This CD doesn't just fall into the itchy-scratchy school of electro-acoustic music or sound sculpture, (always masterfully produced by the French or French Canadians), but plunks into a much broader context. First of all, there is a mischievous gothic quality--like an upside down Marilyn Manson /Trent Reznor of electro-acoustics, leading to an even broader historical framework including Partch and Crumb, to finally the biggest frame including Bartok's night music or Messiaen's slow dream movements. Also, As Campbell is a filmmaker, there is a strong surreal, visual allegory going on, similar to the work of Czech film maker Jan Svankmaier or a must lighter, less threatening Hieronymus Bosch. One has a sense of a camera panning over a large fresco or canvas focusing on one hyper-zoomed section then moving to the next.
Let me give you a brief overview of what's going on with the major pieces.
1. Sleepless Night
Right away, cool polyrhythms are created by a language that I could call `hanpster treadmill' music--mechanical, motion artifacts moving at different rates. It's like a Rauschenberg painting coming alive on your wall.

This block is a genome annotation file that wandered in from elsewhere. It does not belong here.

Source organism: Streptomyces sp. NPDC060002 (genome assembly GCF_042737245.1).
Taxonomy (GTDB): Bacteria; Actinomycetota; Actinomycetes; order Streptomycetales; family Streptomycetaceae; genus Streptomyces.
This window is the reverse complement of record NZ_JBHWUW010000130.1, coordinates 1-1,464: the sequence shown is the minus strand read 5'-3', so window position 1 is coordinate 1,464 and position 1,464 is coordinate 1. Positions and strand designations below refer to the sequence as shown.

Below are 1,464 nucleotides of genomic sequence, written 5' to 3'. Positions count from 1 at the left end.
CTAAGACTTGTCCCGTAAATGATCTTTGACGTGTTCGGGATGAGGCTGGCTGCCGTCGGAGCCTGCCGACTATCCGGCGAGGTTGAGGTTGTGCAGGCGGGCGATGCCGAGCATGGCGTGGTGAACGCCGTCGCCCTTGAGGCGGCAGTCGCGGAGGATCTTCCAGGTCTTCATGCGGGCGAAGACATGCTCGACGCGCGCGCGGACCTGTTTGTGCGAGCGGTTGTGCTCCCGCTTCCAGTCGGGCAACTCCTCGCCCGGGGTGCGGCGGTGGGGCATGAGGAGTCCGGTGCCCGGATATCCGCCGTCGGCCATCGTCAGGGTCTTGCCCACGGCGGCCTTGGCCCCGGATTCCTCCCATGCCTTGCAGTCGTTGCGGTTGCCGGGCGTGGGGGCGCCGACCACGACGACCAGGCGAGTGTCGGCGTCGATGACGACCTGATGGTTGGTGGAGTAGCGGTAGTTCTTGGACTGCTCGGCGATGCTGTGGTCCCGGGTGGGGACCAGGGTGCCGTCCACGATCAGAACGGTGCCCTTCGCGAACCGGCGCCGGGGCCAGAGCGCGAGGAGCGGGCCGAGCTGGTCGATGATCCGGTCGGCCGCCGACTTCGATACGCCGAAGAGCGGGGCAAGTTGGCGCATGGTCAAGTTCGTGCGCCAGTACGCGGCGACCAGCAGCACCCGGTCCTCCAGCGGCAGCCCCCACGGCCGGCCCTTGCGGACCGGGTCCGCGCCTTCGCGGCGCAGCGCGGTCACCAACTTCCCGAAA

2. Sunface Streams Moon Face
Here Campbell is riffing on piano strings with excellent unifying use of pitch not unlike Varese or Partch. This pitched content is always dreamlike and unassuming. over the ever present `itchy-scratchy' frame. Also, reverb, different room miking, and panning are lavishly utilized.
3. All -Clear
This piece has a more delicate balance between pitch and noise, very reminiscent of Lachenmann string quartets yet without the austerity. The music is generous, lush, kaleidoscopic full of whimsy, without indulgence.
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1 of 2 people found the following review helpful By Ginger on September 25, 2010
Format: Audio CD Verified Purchase
Purchased the CD and enjoyed the unique sounds and moods so much that I came back and bought a vinyl copy also. This is a product for anyone who really enjoys sitting down and listening to music. Each time I listen to it, I encounter something new and more wonderful. Hope this young and very talented artist releases another album soon.